Trans-Himalayan Railway – which way will the Tibet-Nepal Railway go?

Feasibility report suggests drilling a train tunnel under the Himalaya, not along the river!

KHATMANDU: Till not too long ago, a trans-Himalayan railway sounded like science fiction. Now, with the proposed 100km long tunnel under Langtang National park, it sounds even more futuristic.

The rapid strides China has taken in extending its national railway network makes drilling under the world’s highest mountains seem no longer technically impossible, but is it economically viable?

A pre-feasibility study of a railway into Nepal from Tibet carried out by a Chinese team in 2018 suggests that it would be an engineering feat and very expensive, but not an impossible task.

“Technically this will be one of the world’s toughest railways to construct,” says Paribesh Parajuli, an engineer at Nepal’s Department of Railways, who was educated in China and is a consultant for the study.

Despite Nepali politicians making wild promises about the imminent arrival of a Tibet train and ensuing public anticipation, because of the technical and cost factors the Chinese have sought to dampen some of the enthusiasm.

The feasibility study has not yet been made public, but is said to list ‘six extremes’ that will be challenging: topography, weather, hydrology, tectonics, and cost.

And despite speculation that the railway alignment will follow the Bhote Kosi River across the Himalaya to Nuwakot, the study actually lays out a much more adventurous course under Langtang National Park, below Gosainkunda and Shivapuri National Park to enter Kathmandu Valley at Tokha. Stations will be located at bridge points where the tunnels emerge at Langtang Khola and Pati Bhanjyang.

The gradient required to descend from 4,000m on the Tibetan Plateau to 1,400m above Kathmandu is so steep that engineers have proposed drilling through the mountains with 98% of the tracks on the Nepal side inside tunnels.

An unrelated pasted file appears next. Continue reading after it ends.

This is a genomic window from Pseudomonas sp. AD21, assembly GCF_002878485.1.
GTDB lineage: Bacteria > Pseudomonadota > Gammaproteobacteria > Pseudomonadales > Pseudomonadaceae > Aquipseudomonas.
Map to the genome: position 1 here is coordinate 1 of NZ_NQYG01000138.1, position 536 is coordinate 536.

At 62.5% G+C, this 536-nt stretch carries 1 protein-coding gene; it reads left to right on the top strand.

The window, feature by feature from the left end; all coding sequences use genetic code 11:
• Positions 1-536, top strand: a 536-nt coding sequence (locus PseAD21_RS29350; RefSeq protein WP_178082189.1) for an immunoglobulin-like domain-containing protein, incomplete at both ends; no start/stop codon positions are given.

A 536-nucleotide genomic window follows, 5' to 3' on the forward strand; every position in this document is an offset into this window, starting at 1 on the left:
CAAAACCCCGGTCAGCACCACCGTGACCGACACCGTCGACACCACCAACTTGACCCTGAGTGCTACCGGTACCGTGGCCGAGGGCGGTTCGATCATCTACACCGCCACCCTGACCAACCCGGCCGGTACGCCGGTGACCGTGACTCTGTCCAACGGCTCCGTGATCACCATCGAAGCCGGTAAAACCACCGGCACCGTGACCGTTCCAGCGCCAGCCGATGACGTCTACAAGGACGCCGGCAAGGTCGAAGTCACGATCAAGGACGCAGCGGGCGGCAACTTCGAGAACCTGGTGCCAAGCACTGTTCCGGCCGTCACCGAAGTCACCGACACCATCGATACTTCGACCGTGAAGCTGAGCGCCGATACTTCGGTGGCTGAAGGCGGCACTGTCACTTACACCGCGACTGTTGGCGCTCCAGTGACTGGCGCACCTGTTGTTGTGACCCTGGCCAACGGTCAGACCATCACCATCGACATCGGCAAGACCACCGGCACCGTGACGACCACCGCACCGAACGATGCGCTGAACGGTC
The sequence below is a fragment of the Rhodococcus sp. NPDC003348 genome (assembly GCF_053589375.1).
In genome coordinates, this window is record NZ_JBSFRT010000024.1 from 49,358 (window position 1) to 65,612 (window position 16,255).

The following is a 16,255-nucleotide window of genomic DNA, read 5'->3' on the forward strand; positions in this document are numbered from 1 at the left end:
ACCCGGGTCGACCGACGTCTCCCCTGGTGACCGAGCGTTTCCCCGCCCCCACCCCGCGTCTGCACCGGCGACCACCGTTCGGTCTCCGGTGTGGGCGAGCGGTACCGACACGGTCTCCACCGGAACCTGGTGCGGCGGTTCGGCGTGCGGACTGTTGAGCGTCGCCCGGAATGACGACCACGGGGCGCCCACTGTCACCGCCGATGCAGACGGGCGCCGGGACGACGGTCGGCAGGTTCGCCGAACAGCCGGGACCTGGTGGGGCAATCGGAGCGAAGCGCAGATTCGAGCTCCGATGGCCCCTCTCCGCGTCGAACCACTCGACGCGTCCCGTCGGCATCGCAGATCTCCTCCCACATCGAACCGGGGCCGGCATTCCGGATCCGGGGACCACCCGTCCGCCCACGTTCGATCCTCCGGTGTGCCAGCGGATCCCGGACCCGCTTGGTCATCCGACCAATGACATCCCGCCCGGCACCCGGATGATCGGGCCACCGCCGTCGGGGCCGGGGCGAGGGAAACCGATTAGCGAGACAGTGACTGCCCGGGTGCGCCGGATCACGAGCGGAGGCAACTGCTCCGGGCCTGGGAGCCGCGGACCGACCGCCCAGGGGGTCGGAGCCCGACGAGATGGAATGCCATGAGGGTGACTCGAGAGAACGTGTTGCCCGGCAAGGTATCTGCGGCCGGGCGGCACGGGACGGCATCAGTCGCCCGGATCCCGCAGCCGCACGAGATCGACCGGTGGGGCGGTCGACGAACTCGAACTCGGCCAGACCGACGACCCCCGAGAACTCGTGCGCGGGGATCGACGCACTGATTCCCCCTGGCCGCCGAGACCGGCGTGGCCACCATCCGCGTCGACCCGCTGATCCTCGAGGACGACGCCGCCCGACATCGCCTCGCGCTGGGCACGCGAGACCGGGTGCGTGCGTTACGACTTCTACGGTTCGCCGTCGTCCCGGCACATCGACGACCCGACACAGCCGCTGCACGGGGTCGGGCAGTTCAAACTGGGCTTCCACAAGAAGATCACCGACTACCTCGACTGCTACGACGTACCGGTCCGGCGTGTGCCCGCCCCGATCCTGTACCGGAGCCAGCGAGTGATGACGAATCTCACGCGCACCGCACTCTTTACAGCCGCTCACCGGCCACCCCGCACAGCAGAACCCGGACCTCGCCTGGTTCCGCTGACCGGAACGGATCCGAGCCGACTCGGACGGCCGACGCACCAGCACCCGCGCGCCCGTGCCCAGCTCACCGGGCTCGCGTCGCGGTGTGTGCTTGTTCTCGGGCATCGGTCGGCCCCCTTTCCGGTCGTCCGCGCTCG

Says Parajuli: “If the railroad follows the proposed tunnel route under the mountains, the towns along the existing highway to Rasuwa will not even be seeing trains.”

Although drilling under the mountains will minimise environmental impact in two national parks, the tunnels will traverse the Main Central Thrust faultline of the Himalaya. Mitigating earthquake risk will push the total cost even higher than a normal tunnel project.

Preliminary estimates put the cost of just the 170km Kerung to Kathmandu section of the railway at 38 billion yuan ($5.5 billion). Even though only 30% of the length from Menbu to Kathmandu is in Nepal, it will account for almost half the cost of the project because of the required tunneling.

Despite these challenges, Nepal’s railway dream moved closer to reality after the project was listed as one of the 64 to be considered under China’s BRI during the second Belt and Road Forum in Beijing in April.

Nepal is now seeking a grant from China to construct the railway, but Beijing is reticent, hence recent comments by Chinese Ambassador Hou Yanqi urging Nepalis not to jump the gun.

The Nepal government has not allocated any money for the Tibet railway in this year’s budget. But officials at Nepal’s Infrastructure and Transport ministry say just a detailed engineering study for the Kerung-Kathmandu section of the railway will cost an estimated five times the Nepal’s total railway budget for next year.

Even so, Finance Minister Yubaraj Khatiwada seems upbeat. He has even announced the date of the start of construction: “We will complete the detailed project report and feasibility study and start construction work on the Kerung-Kathmandu railway in the next two years.”